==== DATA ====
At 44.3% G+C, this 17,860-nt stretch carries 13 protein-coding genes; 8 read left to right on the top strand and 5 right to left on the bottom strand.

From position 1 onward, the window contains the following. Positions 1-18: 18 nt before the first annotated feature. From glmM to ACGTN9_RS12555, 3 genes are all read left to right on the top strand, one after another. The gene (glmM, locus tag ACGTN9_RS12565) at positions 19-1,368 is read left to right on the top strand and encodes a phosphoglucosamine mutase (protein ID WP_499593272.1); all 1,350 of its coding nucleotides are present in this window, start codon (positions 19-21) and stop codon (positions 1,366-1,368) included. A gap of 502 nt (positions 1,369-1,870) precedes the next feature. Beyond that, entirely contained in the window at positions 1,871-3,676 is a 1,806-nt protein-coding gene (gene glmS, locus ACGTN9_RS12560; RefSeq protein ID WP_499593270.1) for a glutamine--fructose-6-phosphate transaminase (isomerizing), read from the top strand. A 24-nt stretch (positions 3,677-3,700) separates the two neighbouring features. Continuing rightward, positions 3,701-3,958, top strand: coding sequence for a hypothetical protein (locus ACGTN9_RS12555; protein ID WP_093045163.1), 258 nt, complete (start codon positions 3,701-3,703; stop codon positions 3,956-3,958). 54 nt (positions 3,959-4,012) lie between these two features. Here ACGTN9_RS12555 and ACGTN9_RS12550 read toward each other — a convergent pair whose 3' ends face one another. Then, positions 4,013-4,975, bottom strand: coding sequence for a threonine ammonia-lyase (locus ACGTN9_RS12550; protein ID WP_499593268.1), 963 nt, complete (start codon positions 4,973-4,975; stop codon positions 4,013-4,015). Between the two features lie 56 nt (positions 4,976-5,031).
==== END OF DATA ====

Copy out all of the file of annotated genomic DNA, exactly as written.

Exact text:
At 44.3% G+C, this 17,860-nt stretch carries 13 protein-coding genes; 8 read left to right on the top strand and 5 right to left on the bottom strand.

From position 1 onward, the window contains the following. Positions 1-18: 18 nt before the first annotated feature. From glmM to ACGTN9_RS12555, 3 genes are all read left to right on the top strand, one after another. The gene (glmM, locus tag ACGTN9_RS12565) at positions 19-1,368 is read left to right on the top strand and encodes a phosphoglucosamine mutase (protein ID WP_499593272.1); all 1,350 of its coding nucleotides are present in this window, start codon (positions 19-21) and stop codon (positions 1,366-1,368) included. A gap of 502 nt (positions 1,369-1,870) precedes the next feature. Beyond that, entirely contained in the window at positions 1,871-3,676 is a 1,806-nt protein-coding gene (gene glmS, locus ACGTN9_RS12560; RefSeq protein ID WP_499593270.1) for a glutamine--fructose-6-phosphate transaminase (isomerizing), read from the top strand. A 24-nt stretch (positions 3,677-3,700) separates the two neighbouring features. Continuing rightward, positions 3,701-3,958, top strand: coding sequence for a hypothetical protein (locus ACGTN9_RS12555; protein ID WP_093045163.1), 258 nt, complete (start codon positions 3,701-3,703; stop codon positions 3,956-3,958). 54 nt (positions 3,959-4,012) lie between these two features. Here ACGTN9_RS12555 and ACGTN9_RS12550 read toward each other — a convergent pair whose 3' ends face one another. Then, positions 4,013-4,975, bottom strand: coding sequence for a threonine ammonia-lyase (locus ACGTN9_RS12550; protein ID WP_499593268.1), 963 nt, complete (start codon positions 4,973-4,975; stop codon positions 4,013-4,015). Between the two features lie 56 nt (positions 4,976-5,031).